D.C. suburb's proposed carry laws would obliterate the right to bear arms

D.C. suburb's proposed carry laws would obliterate the right to bear arms
Mark Humphrey

Crime in Montgomery County, Maryland has been trending upwards over the past couple of years, though things aren’t as violent as they are in neighboring Washington, D.C. Still, homicides doubled in 2021 compared to the year before, and the county’s top law enforcement official reported earlier this year that while murders have plateaued this year, non-fatal shootings have more than doubled.

No wonder, then, that the county has seen an influx of residents seeking a concealed carry license in the wake of the dismissal of the state’s requirement that applicants first demonstrate a “good and substantial reason” to do so. After the Supreme Court struck down New York’s similar “may issue” law in June, Gov. Larry Hogan directed the state police to quit asking applicants why they needed to do so, and since then carry applications have soared across Maryland.

About the same time that the governor ordered that change, officials in Montgomery County announced that they would soon be implementing their own response to the Bruen decision; one that was all about preventing lawful concealed carry rather than protecting the practice. Council members have been working behind the scenes for months on legislative language, and while the full council has yet to consider the revised language, the county council’s Public Safety Committee took a look at the proposed ordinance today, including language that seems designed to invite a court challenge.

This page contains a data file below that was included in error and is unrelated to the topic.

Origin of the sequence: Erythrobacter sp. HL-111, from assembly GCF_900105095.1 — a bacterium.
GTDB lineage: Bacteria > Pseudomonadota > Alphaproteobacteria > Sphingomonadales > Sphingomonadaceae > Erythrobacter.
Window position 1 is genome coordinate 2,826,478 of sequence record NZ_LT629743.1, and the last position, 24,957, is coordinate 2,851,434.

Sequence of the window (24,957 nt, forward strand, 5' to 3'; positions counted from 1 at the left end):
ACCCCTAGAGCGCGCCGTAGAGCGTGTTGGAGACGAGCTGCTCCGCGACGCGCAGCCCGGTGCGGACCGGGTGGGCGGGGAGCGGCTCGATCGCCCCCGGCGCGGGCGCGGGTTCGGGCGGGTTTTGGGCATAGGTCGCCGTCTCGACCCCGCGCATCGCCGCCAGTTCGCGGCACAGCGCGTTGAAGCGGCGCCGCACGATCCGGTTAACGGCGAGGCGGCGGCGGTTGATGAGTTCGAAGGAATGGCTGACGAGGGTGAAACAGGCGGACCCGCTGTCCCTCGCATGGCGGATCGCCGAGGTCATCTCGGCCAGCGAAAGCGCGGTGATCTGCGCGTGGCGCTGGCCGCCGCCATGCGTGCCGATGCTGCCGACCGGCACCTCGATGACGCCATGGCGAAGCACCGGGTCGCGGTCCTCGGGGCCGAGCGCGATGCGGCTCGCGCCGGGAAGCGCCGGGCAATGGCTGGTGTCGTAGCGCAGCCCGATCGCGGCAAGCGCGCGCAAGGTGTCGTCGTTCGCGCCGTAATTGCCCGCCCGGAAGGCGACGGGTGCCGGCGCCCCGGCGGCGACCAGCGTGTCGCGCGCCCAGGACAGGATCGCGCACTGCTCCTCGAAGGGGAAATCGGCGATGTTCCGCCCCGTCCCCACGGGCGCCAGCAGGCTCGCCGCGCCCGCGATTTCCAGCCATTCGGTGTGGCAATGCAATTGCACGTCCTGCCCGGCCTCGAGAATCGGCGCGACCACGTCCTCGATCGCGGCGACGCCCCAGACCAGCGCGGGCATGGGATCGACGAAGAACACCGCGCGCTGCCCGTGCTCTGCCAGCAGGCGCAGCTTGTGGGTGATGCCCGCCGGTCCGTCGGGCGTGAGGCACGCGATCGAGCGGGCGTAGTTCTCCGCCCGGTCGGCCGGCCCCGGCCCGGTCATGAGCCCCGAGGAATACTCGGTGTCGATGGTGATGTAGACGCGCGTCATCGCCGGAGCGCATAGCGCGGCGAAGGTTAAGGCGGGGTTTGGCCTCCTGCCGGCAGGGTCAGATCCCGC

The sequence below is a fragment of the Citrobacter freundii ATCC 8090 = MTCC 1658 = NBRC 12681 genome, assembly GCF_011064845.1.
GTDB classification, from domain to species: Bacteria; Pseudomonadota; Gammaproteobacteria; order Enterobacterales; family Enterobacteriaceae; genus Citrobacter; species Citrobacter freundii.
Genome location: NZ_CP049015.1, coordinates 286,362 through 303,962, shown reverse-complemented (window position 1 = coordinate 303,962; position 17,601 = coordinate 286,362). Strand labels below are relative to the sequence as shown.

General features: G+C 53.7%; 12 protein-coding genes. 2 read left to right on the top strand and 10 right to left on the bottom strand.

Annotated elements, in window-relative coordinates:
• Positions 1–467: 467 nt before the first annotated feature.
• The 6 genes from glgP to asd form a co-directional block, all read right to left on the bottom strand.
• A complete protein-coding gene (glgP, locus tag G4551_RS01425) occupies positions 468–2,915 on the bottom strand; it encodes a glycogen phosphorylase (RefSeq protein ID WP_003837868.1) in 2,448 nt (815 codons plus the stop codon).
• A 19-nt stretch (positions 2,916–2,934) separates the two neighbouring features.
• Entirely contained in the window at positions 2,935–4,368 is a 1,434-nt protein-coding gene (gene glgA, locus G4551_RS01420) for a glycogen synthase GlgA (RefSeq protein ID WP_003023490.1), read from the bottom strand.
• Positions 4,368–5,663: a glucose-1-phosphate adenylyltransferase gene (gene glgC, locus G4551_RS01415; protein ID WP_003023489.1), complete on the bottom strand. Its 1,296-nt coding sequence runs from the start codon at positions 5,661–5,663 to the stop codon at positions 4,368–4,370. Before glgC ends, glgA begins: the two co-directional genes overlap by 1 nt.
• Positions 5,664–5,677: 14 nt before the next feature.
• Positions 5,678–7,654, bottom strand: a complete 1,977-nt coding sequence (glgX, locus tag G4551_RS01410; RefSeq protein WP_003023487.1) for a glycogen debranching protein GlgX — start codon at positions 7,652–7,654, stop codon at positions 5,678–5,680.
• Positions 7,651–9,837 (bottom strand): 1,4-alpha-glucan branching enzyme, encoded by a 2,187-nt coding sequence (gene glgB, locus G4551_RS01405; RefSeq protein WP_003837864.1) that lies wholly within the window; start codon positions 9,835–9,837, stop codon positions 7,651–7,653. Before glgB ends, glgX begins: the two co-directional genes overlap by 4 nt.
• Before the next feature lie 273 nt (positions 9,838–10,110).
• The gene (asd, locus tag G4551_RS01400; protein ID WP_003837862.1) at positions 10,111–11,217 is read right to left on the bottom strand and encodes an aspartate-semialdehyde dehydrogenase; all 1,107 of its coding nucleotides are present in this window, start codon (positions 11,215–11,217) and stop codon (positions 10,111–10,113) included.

The PS Committee will review Expedited Bill 21-22, which would prohibit the possession of firearms in or near places of public assembly, with certain exemptions. In addition, the bill would remove an exemption that allows individuals with certain handgun permits to possess handguns within 100 yards of a place of public assembly.

The goal of this bill is to reduce gun violence in Montgomery County. The lead sponsor is Council President Albornoz. All other Councilmembers are cosponsors.

In the recent U.S. Supreme Court decision of New York State Rifle & Pistol Assn. v. Bruen, Superintendent of new York State Police, the Supreme Court overturned a requirement of New York’s handgun carry law. The New York law had required an applicant for a handgun carry license to show proper cause for the license, and the Supreme Court held that the requirement violated the Second Amendment’s right to bear arms. The Court explained, however, that longstanding laws forbidding the carrying of firearms in sensitive places such as schools and government buildings are constitutionally permissible.

Like New York, Maryland has a proper-cause requirement for wear-and-carry handgun licenses. Gov. Larry Hogan, in response to Bruen, instructed the Maryland State Police not to enforce the proper-cause element of the Maryland law. As a result of the Supreme Court ruling and Governor Hogan’s order to the Maryland State Police, more individuals in Maryland likely will carry firearms, regardless of whether the individuals have any good or substantial reason to carry them.